(Alison Stine is the author of five books, including “Ohio
Violence” and “The Protectors”. The opinions expressed are her
By Alison Stine
Feb 9 I watched the mountains, what was left of
them, during soccer practice. While my son tumbled on a field
with other five-year-olds, I cast my eyes across the river,
where the hills were a pale brown with deep gorges and no trees:
foothills with flat, bulldozed tops.
Two hundred years ago, my home in rural, Southeastern Ohio
contained some of the county’s largest coal deposits. Three
billion tons of coal was pulled from the ground in the state,
mostly by hand, loaded and shipped across the country via train
and canals. Towns sprung up around coal, populated by miners who
shopped at company stores, who were paid by the ton, and who
often only saw daylight on Sundays.
The small towns and villages of my Appalachian county were
called the little cities of black diamonds. Such was the value
of coal, as precious as gems. Coal paid for towns. Coal paid for
schools. Coal built the Tecumseh Theater in Shawnee, the
Marietta and Pittsburgh Railroad. Families would scavenge scraps
out of the rocks to heat their homes. Houses, like the
hundred-year-old house where my son and I live, sometimes
included little washrooms on the side where a miner could clean
off some of the black dust before entering the kitchen.
Coal was inevitable. A friend of mine once met a former head
of Buckingham Coal and asked him how he got his start. He said
when he was in fifth or sixth grade, a man from the mine had
come to his school. The man had scanned the classroom, pointing
out the biggest boys and asking them to stand, including the
future coal company boss.
School was over for him then, he said. He was expected to
report to work at the mine the next day.
That was a long time ago. As early as the 1900s, companies
in Ohio looked to other sources for heat. Some mines in
Southeastern Ohio closed during the Great Depression, like the
Hocking Valley Coal Company – which re-opened during World War
Two, only to close again for good a few years later. By 1970,
Ohio’s coal production fell sharply due to a combination of
factors, including regulations and scarcity of coal. Machines
replaced men in the mines. Coal was replaced by cheaper
alternatives, especially natural gas.
Meigs Mine 31 closed in 2001, putting about 430 people out
of work. In 2015 Buckingham Coal, sold to a Colorado company,
laid off over 80.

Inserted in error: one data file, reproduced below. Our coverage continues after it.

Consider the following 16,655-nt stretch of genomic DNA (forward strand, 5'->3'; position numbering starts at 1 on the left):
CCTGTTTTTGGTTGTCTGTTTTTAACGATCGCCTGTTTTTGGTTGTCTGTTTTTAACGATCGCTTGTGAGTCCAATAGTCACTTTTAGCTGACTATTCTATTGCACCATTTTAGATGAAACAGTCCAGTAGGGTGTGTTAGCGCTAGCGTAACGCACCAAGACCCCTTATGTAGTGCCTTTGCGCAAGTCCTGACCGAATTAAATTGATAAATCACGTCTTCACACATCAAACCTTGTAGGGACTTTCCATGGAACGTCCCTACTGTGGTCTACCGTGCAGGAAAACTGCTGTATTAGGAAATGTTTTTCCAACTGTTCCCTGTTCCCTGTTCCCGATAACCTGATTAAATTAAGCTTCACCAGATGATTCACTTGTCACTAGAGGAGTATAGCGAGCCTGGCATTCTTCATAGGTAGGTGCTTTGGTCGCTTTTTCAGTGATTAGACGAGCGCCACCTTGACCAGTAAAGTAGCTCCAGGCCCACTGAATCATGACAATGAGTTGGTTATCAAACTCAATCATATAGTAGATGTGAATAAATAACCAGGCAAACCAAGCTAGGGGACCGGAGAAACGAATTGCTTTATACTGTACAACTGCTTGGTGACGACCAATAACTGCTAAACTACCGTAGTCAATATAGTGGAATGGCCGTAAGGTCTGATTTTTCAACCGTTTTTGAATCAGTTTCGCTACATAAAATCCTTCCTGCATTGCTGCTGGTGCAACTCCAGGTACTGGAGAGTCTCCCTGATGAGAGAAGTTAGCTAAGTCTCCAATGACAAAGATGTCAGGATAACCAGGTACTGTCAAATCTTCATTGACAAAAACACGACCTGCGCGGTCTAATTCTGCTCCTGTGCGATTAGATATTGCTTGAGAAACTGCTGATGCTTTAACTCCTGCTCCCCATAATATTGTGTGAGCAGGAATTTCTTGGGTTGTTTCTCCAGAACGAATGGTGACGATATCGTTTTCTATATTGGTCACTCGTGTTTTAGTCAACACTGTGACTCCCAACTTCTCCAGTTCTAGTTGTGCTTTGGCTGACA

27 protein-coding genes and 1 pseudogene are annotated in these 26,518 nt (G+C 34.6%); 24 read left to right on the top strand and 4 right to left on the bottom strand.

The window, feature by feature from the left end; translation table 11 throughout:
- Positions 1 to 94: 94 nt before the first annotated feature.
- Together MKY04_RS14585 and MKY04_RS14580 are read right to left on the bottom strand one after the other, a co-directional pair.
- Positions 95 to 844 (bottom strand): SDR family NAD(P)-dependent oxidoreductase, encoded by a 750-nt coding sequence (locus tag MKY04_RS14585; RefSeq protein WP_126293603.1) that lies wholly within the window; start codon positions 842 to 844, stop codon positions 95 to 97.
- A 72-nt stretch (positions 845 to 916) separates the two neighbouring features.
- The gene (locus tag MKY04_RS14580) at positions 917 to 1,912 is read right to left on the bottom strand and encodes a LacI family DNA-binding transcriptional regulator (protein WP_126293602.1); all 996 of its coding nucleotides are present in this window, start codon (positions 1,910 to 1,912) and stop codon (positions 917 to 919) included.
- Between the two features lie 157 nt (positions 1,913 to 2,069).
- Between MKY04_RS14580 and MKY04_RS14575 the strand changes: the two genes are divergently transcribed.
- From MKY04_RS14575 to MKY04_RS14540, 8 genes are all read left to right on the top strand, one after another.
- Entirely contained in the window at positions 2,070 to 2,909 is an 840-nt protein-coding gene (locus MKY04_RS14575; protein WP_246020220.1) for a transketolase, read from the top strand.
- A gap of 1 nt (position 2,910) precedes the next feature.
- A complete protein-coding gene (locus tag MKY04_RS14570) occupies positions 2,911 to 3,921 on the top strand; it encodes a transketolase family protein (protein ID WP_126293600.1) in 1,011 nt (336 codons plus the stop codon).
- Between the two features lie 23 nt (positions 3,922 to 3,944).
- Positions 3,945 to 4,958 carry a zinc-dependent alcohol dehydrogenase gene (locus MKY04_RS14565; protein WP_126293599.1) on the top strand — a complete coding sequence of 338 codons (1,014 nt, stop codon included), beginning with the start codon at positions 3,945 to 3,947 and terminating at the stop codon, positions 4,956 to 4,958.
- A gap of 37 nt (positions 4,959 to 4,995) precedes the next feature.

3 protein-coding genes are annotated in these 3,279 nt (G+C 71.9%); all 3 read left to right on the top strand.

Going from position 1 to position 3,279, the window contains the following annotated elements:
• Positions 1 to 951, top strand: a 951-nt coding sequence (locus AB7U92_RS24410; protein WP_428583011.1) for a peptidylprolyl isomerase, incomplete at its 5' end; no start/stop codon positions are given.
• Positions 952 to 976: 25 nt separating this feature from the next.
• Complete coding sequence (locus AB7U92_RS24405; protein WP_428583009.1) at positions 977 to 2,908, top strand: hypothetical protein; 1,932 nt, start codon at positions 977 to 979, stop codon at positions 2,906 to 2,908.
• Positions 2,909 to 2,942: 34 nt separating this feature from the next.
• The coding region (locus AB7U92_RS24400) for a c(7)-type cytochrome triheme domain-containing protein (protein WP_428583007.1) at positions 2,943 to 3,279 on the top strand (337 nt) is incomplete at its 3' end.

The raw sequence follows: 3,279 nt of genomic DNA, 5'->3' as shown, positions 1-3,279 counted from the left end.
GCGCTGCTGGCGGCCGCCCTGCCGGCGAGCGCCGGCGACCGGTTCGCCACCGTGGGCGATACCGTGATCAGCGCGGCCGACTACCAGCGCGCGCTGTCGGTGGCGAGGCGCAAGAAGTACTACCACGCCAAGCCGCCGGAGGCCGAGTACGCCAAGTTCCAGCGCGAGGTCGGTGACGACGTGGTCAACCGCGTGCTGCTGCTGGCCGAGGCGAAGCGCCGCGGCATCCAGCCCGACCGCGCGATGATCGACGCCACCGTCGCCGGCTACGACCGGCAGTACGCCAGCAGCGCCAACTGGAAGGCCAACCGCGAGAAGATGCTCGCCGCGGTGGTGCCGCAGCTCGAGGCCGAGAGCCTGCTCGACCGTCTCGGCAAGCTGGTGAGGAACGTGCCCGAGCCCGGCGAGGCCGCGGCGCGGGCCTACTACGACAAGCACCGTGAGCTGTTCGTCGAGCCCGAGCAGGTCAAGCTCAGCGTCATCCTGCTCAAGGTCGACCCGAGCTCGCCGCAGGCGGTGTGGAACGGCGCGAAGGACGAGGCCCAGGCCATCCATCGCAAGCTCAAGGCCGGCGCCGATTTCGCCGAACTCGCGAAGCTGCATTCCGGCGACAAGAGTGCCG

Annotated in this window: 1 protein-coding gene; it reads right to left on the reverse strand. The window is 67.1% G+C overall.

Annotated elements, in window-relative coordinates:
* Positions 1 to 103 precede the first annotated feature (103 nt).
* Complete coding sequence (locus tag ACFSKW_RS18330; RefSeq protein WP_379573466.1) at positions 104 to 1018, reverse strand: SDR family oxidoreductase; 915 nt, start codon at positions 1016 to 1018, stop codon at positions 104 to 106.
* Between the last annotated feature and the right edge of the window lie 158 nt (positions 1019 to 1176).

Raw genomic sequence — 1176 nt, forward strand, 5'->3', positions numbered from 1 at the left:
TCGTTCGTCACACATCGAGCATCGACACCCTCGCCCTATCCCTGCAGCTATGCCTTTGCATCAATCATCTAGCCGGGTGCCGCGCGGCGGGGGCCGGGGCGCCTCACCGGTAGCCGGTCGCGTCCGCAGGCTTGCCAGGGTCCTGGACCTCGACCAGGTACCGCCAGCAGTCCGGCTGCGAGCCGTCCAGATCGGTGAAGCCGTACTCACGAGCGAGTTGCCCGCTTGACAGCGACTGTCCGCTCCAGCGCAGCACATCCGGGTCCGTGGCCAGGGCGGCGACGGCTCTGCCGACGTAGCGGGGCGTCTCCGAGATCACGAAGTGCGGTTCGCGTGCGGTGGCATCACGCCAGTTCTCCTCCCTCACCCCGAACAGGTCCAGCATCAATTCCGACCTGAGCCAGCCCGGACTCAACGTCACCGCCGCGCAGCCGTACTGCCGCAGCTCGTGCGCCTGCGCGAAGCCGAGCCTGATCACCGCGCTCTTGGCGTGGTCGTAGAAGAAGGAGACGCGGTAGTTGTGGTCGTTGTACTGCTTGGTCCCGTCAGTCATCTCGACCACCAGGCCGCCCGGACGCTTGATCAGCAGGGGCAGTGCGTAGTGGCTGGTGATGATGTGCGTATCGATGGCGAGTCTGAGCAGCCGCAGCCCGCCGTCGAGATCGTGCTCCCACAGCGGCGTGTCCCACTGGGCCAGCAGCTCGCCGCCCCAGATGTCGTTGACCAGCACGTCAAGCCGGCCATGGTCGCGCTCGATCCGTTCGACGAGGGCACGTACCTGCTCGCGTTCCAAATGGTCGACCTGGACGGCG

Today, according to the New York Times, there are only
50,000 jobs in coal mining. In the entire country.
Donald Trump’s promise to bring back coal jobs feels hollow
in a place where coal died a generation or more ago. Those jobs
are gone. Those veins are tapped. He might as well bring back
the horse and buggy or the icebox.
Mine 31 closed for a simple, inarguable reason: it
“basically exhausted all of its coal reserves,” a spokesperson
for the mine said at the time.
The black hills have lost their diamonds.
What is a coal county like without coal? The largest town in
my county has a university – which a friend who worked there as
a janitor called “the golden teat” – but the other, smaller
towns have few options for work. There’s healthcare and fast
food, a prison, a soft drink bottling plant. There are also a
lot of drugs: Ohio has the distinction of being the state with
the most deaths from opioid overdoses.
“Live Like Me” someone graffitied in pink spray paint on the
burned-out shell of a house near the railroad tracks in
Glouster, where the mining pit closed. This house, like others,
may have burned when a meth lab exploded, or simply from the
winter danger of woodstoves or space heaters, trying to stay
warm in a home without central heat.
To survive in Appalachia is to scramble. What may save my
county and other former coal counties like it will not be empty
promises, but outside companies recognizing the potential in our
fertile land, our empty factories, our waiting workforce, our
lower cost of life. New jobs need to come here, new clean energy
technologies. Companies need to trust Appalachians to call upon
the resourcefulness, self-sufficiency, ingenuity and altruism
that have always guided this part of the country. Appalachia
needs a new chance to do what it does best: make it work.
To believe otherwise is to believe in a dead dream, which
some still do. It is to believe in white nostalgia – though some
of the miners in Southeastern Ohio were Native American and
African American, including slaves – the yearning for a simpler
life, which was only ever simple for a few. It is the false hope
of Trump, the false prophet, to call back a way of life that is
dead: where the father is king, head of his household, provider
and protector and pandered to by women, expected to live and
possibly to die by his work in the dark and silent ground.
(This piece has been supported by the journalism nonprofit
Economic Hardship Reporting Project.)
(By Alison Stine)